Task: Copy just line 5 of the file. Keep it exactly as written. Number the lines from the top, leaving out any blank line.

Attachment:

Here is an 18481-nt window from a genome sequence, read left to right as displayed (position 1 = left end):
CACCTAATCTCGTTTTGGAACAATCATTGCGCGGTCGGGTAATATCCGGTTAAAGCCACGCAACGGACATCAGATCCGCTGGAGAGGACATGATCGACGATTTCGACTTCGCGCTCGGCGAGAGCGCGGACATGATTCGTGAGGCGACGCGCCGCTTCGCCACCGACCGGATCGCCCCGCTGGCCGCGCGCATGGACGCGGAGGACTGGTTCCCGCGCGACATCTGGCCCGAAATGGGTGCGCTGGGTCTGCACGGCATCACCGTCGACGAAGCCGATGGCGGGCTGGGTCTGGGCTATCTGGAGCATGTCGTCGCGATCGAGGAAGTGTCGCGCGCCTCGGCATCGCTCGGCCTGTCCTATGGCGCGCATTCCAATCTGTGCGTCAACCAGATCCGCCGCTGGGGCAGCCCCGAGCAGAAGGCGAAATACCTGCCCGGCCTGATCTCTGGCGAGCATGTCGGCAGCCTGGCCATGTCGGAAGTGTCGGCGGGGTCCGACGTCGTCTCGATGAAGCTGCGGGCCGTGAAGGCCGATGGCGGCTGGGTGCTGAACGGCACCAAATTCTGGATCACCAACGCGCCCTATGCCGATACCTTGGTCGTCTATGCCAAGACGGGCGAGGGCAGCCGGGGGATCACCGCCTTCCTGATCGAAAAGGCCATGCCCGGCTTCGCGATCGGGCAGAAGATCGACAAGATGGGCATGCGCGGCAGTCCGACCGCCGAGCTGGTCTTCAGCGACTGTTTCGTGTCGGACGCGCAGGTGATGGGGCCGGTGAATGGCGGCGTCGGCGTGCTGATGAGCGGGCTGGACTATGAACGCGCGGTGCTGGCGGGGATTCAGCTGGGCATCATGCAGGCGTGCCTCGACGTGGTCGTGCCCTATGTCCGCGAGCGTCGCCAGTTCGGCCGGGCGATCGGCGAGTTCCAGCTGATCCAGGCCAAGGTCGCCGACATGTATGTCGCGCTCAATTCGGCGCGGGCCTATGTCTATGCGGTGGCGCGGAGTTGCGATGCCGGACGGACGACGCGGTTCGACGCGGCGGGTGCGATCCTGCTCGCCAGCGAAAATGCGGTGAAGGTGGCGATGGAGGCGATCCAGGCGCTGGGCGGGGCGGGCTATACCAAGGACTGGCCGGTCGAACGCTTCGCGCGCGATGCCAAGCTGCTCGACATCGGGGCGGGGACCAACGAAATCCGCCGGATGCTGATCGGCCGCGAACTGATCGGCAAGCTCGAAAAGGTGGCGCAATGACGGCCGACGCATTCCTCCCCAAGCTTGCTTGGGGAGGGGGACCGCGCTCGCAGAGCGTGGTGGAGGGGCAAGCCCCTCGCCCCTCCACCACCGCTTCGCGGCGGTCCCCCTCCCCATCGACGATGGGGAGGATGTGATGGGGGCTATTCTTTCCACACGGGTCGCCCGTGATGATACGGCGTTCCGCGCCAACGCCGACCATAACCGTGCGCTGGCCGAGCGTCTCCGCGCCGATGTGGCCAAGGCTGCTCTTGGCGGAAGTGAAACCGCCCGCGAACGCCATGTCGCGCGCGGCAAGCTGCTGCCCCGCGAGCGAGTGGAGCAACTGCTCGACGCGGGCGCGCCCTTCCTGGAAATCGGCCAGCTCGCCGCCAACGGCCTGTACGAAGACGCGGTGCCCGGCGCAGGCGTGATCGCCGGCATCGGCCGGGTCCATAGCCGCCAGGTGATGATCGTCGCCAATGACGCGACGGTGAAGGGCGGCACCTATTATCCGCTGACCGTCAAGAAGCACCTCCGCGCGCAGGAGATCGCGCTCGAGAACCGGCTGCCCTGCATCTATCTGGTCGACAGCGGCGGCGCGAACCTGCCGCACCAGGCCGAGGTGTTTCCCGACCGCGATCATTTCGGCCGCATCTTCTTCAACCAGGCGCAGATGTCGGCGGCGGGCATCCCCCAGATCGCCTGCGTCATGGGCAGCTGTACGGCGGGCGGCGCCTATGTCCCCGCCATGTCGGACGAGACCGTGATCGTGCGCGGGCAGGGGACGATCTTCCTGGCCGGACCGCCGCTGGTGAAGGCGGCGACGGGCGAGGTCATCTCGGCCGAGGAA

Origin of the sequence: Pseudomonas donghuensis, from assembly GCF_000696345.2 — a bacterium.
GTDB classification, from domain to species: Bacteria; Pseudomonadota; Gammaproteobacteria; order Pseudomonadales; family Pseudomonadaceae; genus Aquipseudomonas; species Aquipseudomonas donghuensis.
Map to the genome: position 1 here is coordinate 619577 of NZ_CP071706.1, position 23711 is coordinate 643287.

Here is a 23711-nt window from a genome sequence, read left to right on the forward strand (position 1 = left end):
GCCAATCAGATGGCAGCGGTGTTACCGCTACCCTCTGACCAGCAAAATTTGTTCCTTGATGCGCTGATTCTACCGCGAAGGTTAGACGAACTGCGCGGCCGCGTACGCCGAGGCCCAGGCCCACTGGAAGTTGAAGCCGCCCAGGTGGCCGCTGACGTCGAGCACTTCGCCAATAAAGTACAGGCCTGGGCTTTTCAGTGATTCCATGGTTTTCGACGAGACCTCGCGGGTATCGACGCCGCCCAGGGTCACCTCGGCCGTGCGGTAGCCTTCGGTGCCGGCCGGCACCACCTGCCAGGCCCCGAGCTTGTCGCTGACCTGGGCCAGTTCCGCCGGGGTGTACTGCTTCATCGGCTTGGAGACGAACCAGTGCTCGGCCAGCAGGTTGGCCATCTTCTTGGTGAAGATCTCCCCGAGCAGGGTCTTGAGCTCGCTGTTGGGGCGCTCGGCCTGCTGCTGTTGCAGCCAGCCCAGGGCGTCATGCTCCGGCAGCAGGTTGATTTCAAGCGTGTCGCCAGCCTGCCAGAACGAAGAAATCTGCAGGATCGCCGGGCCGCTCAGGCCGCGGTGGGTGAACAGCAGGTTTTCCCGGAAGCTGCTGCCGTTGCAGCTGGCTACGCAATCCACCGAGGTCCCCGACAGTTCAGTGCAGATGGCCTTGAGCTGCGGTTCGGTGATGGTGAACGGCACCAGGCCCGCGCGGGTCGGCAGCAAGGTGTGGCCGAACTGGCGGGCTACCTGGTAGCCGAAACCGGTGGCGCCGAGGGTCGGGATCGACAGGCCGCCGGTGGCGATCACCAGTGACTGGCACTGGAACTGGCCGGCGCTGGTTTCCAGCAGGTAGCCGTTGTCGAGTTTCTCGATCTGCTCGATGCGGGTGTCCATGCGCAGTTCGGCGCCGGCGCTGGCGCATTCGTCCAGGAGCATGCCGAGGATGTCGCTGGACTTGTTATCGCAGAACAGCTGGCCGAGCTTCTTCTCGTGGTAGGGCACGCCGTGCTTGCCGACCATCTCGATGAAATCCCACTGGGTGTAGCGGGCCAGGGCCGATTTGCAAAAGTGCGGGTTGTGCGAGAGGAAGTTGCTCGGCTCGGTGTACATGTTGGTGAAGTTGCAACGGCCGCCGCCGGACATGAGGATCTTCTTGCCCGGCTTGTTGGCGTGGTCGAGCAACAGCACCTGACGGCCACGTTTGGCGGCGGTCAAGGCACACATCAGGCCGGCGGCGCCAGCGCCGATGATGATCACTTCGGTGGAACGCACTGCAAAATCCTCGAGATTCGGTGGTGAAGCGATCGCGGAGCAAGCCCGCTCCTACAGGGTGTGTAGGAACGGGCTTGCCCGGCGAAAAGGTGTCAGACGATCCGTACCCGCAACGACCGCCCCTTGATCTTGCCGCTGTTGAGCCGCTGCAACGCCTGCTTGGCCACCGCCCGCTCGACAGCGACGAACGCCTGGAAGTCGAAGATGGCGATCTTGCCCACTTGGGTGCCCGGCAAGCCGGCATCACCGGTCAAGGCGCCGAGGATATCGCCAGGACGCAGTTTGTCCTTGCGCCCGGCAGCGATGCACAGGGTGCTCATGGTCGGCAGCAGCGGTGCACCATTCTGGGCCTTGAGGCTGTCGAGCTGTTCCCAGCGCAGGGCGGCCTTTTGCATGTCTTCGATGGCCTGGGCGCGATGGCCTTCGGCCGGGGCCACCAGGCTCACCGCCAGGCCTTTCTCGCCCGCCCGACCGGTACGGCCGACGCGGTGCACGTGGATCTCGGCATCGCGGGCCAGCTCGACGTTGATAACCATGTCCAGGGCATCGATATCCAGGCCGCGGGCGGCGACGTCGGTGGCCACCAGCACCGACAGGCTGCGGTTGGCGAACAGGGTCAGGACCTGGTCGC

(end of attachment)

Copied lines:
Map to the genome: position 1 here is coordinate 619577 of NZ_CP071706.1, position 23711 is coordinate 643287.